Why vaccinating women against COVID-19 is a challenge in some parts of the world

Coronavirus

RALEIGH, N.C. (WNCN) – The vast majority of health care workers on the planet are women. However, women are far less likely to be vaccinated against COVID-19. That gender gap is primarily occurring in less developed nations.

“Women are 70 percent of the people getting COVID, but they’re only 25 percent of the people getting COVID vaccines,” said Emily Janoch, Director for Knowledge Management and Learning for CARE USA.

“You see these huge gaps happening because women have less access to transportation. They have less access to health care. They’re busy at home taking care of the rest of their family. It’s harder for them to leave their houses. Sometimes they have to ask permission. All of that makes it incredibly challenging.”

In some countries, cultural barriers add to the difficulty of getting women vaccinated or tested.

“So, in places, you see, women are less likely to test positive than men. They’re not even allowed to get the test because if they get the test, they’re going to have a male doctor, they may have male health care professionals, they may end up in a quarantine center that doesn’t have a safe space set up for women,” Janoch said.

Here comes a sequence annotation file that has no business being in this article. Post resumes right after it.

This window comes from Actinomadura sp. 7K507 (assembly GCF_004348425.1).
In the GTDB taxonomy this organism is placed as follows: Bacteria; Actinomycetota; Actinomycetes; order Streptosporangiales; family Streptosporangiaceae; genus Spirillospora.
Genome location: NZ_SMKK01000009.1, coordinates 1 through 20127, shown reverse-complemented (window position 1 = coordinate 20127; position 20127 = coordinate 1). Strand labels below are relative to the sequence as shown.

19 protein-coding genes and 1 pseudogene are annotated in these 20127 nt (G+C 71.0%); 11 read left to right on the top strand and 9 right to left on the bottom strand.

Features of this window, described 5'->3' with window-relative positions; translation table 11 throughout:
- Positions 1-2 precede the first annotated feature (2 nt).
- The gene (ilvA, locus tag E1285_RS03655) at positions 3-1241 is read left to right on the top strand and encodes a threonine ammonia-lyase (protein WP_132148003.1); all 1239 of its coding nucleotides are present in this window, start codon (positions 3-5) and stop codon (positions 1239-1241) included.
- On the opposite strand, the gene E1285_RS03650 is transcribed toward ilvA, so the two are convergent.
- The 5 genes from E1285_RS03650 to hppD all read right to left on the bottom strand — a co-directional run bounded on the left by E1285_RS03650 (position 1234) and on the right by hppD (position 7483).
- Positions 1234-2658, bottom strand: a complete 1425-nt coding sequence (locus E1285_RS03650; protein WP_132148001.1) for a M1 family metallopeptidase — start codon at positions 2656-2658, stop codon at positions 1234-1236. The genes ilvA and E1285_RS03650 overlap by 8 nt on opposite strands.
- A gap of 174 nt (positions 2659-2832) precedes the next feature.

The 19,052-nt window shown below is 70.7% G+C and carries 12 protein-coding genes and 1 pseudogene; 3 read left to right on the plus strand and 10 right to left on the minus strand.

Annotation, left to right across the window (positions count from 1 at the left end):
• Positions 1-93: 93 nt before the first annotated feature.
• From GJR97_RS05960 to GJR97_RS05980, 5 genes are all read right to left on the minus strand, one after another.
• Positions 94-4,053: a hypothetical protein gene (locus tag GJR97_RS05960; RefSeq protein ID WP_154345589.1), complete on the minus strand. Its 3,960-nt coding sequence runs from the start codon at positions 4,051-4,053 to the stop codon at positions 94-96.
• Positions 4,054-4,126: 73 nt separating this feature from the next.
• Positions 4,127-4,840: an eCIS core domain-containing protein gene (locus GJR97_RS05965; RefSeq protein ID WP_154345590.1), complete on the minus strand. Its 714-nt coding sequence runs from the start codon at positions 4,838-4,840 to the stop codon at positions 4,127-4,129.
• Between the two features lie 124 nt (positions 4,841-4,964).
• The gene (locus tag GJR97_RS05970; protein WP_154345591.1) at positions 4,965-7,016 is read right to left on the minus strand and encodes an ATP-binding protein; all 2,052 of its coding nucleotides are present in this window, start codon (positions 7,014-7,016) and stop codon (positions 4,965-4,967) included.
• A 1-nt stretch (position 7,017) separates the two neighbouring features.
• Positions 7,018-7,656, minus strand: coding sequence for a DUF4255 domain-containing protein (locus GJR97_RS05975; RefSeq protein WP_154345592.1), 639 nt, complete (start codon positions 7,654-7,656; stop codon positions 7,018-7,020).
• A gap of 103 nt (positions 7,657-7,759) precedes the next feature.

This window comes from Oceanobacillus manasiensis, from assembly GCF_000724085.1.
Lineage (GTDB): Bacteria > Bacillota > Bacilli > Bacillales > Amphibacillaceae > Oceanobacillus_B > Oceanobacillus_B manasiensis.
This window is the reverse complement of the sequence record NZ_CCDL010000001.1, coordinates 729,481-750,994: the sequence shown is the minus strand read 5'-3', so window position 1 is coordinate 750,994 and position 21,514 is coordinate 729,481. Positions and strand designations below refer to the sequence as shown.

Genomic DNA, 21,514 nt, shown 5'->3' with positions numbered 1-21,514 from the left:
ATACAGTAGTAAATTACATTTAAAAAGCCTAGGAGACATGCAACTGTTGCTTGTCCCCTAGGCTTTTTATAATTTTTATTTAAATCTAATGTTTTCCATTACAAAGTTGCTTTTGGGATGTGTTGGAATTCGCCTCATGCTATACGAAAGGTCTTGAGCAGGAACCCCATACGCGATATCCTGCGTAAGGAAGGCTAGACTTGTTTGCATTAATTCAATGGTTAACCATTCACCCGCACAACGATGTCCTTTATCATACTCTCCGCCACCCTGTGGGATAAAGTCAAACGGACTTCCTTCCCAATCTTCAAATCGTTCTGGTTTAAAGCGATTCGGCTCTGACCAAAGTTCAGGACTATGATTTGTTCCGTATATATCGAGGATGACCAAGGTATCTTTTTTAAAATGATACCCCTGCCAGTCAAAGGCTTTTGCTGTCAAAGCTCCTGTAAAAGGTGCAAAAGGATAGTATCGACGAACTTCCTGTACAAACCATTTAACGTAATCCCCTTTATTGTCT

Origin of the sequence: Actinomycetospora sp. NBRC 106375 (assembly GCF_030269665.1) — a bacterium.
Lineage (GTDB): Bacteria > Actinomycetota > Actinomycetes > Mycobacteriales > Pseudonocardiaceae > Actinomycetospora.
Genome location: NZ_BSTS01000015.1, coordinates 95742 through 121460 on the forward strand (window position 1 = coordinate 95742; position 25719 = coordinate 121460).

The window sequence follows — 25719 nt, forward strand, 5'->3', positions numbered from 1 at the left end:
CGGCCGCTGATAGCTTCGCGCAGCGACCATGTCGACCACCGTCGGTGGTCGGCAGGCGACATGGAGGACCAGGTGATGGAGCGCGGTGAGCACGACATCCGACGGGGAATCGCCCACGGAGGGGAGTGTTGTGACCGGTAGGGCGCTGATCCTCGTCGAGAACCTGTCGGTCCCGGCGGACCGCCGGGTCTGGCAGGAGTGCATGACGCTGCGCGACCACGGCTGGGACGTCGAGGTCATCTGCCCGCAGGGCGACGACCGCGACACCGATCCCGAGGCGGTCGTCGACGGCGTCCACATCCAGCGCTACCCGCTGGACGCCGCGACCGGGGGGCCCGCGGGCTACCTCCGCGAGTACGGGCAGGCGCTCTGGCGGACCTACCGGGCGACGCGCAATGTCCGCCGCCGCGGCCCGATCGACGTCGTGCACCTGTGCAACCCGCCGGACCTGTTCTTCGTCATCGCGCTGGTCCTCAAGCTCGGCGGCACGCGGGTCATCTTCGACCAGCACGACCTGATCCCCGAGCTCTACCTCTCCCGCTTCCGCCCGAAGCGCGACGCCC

While not every state in the United States breaks down male vs. female vaccination rates, those that do tend to show women are slightly more vaccinated than men. The opposite is true in countries like Iraq, India, and South Sudan.

New strains of COVID-19, like the delta variant, come from other parts of the world. They eventually make their way to the U.S. Janoch said getting to an 80 percent global vaccination rate is key to stopping that from happening.

“All of that delays our ability to get back on track. It delays everybody’s ability, and the more any economy is at risk, the more connected we are, the more that slows down everybody’s recovery around the world.”

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